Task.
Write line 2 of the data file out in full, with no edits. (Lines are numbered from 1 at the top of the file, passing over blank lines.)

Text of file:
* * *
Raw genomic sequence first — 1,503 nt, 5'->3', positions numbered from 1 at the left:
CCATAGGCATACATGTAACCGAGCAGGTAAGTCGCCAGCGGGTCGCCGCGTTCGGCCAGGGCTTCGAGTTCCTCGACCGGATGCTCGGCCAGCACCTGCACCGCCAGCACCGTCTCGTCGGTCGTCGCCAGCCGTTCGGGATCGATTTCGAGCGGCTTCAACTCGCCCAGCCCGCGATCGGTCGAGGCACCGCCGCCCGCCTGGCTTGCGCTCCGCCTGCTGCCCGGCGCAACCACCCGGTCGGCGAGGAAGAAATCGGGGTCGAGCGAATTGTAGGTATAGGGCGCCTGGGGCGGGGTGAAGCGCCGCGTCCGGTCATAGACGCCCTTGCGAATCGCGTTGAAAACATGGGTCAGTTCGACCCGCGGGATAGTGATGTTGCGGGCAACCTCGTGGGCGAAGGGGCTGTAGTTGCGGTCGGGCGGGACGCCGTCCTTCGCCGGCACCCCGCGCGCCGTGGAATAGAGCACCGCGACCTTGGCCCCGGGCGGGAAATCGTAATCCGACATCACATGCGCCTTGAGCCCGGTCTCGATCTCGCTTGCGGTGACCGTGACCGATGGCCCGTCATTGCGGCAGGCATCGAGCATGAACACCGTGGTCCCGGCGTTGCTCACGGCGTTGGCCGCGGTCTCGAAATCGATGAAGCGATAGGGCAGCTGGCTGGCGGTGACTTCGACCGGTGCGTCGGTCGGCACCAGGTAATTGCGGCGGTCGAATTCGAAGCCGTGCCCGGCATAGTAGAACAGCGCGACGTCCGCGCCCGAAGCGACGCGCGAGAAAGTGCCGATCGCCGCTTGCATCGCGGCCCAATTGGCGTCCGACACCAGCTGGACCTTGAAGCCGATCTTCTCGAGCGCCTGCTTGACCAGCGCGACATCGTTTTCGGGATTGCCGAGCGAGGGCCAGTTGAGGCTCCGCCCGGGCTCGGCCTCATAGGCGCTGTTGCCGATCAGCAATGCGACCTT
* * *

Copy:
CCATAGGCATACATGTAACCGAGCAGGTAAGTCGCCAGCGGGTCGCCGCGTTCGGCCAGGGCTTCGAGTTCCTCGACCGGATGCTCGGCCAGCACCTGCACCGCCAGCACCGTCTCGTCGGTCGTCGCCAGCCGTTCGGGATCGATTTCGAGCGGCTTCAACTCGCCCAGCCCGCGATCGGTCGAGGCACCGCCGCCCGCCTGGCTTGCGCTCCGCCTGCTGCCCGGCGCAACCACCCGGTCGGCGAGGAAGAAATCGGGGTCGAGCGAATTGTAGGTATAGGGCGCCTGGGGCGGGGTGAAGCGCCGCGTCCGGTCATAGACGCCCTTGCGAATCGCGTTGAAAACATGGGTCAGTTCGACCCGCGGGATAGTGATGTTGCGGGCAACCTCGTGGGCGAAGGGGCTGTAGTTGCGGTCGGGCGGGACGCCGTCCTTCGCCGGCACCCCGCGCGCCGTGGAATAGAGCACCGCGACCTTGGCCCCGGGCGGGAAATCGTAATCCGACATCACATGCGCCTTGAGCCCGGTCTCGATCTCGCTTGCGGTGACCGTGACCGATGGCCCGTCATTGCGGCAGGCATCGAGCATGAACACCGTGGTCCCGGCGTTGCTCACGGCGTTGGCCGCGGTCTCGAAATCGATGAAGCGATAGGGCAGCTGGCTGGCGGTGACTTCGACCGGTGCGTCGGTCGGCACCAGGTAATTGCGGCGGTCGAATTCGAAGCCGTGCCCGGCATAGTAGAACAGCGCGACGTCCGCGCCCGAAGCGACGCGCGAGAAAGTGCCGATCGCCGCTTGCATCGCGGCCCAATTGGCGTCCGACACCAGCTGGACCTTGAAGCCGATCTTCTCGAGCGCCTGCTTGACCAGCGCGACATCGTTTTCGGGATTGCCGAGCGAGGGCCAGTTGAGGCTCCGCCCGGGCTCGGCCTCATAGGCGCTGTTGCCGATCAGCAATGCGACCTT